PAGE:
Each filter section contributes 6dB/octave filtering (thus the four together result in 24dB/octave). The cut-off frequency control voltage inputs (CV1, CV2 and CV3) are applied to U1-A via the 100K input resistors R7, R10, and R11. Control voltage of between -5V and +10V are expected. Initial Cutoff Frequency control (R3) is used to set the initial cut-off frequency. R1 and R6 limit the range of voltage available at the wiper of R3 in the extreme positions. The summed control voltages are inverted by U1-A (inverting amp gain of .02) and fed to trimmer R5. The 20mV per volt output from U1-A can be trimmed to the requisite 18mV/volt by R5 that drives logging transistor Q1 to achieve a 1V/oct response in filter cut-off frequency. Current through Q1 is mirrored by Q2 that controls the current flowing from collector to emitter in Q3, Q4, Q5, and Q6. These transistors (Q3, Q4, Q5, and Q6) control the current flowing from the "amp bias input" pins of the LM13700s to ground via current limiting resistors (R18, R19, R20, and R21). The result is that all four integrators are controlled simultaneously. Since all four of them are tuned to the same cut-off frequency very little signal above the cut-off frequency gets through. This is a very effective filtering technique. The output of the last integrator (U4-A pin 1) is fed via C7 to U5-B (non-inverting gain of 2) amplifier that acts as the output buffer. R39 couples U5-B pin 1's output to FOUT the filter output.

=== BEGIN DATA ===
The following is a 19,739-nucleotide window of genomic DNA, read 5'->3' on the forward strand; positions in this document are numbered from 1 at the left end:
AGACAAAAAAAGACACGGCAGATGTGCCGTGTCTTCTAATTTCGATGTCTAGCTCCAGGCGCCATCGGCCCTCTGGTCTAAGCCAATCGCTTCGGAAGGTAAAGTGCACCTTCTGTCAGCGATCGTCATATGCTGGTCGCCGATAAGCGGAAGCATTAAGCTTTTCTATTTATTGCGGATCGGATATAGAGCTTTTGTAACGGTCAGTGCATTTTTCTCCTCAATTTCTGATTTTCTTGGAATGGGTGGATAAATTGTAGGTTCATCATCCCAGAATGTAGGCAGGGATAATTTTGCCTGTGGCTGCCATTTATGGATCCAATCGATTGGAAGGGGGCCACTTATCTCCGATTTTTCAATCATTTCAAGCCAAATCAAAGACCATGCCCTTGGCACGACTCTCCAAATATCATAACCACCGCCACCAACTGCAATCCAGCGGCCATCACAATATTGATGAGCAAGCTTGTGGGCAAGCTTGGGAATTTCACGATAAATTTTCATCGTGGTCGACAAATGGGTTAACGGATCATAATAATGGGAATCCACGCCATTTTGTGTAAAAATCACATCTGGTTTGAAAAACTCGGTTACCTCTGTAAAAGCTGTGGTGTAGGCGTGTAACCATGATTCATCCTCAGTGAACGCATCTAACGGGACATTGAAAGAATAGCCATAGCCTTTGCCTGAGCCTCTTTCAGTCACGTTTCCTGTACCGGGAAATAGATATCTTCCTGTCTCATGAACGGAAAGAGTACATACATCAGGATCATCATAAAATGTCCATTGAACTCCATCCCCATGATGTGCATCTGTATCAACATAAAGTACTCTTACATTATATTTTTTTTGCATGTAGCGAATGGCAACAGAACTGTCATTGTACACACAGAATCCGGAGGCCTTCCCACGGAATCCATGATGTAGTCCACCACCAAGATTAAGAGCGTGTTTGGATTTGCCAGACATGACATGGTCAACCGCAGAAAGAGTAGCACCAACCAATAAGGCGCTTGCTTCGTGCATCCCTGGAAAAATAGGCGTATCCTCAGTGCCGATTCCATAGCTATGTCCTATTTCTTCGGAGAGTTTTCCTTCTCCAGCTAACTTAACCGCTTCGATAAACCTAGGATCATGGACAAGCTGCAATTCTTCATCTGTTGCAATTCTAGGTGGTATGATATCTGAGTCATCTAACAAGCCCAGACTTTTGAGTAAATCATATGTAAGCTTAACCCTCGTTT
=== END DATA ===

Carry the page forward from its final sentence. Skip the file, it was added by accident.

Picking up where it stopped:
Point RA pg.1 (U5-B pin 7) connects to corresponding point RA pg.2 (R61 pin 1) that is the input to gain of 4 inverting amplifier U8-A. U8-A's output is fed into U7-A (LM13700 transconductance amp) that controls the amount of negative feedback applied to the input of the filter (point RB pg.2 connects to corresponding point RB pg.1). Adding negative feedback results in the characteristic low-pass filter ringing that adds interesting harmonics to the original signal. You will also notice that the output signal level will decrease as the feedback is increased. Simultaneously the amplitude of the ringing will increase. This control is referred to as resonance because the harmonic content of the original signal is accentuated when the control is advanced. At maximum feedback the circuit will produce a very pure sine wave that can be used as a pitch source or control voltage. When the resonance is at about mid level and noise is used as the input signal the output will produce pitched noise. The resonance control circuit simply applies from ground to -10 volts to R47 that controls the "amp bias input" of U7-A and thus its transconductance linearly. The resonance control signal XRES is expected to be -5V to +5 volts.
|Approx. Current Consumption|
You can use just about any general purpose BIFET opamp for the TL084 (quad) and TL082 (dual) and you can sub any of these (LM13600, NE5517, AU5517, NTE870) for the LM13700. General purpose NPNs can be used for Q1 and Q2 and their PNP counterparts should be used for the PNPs.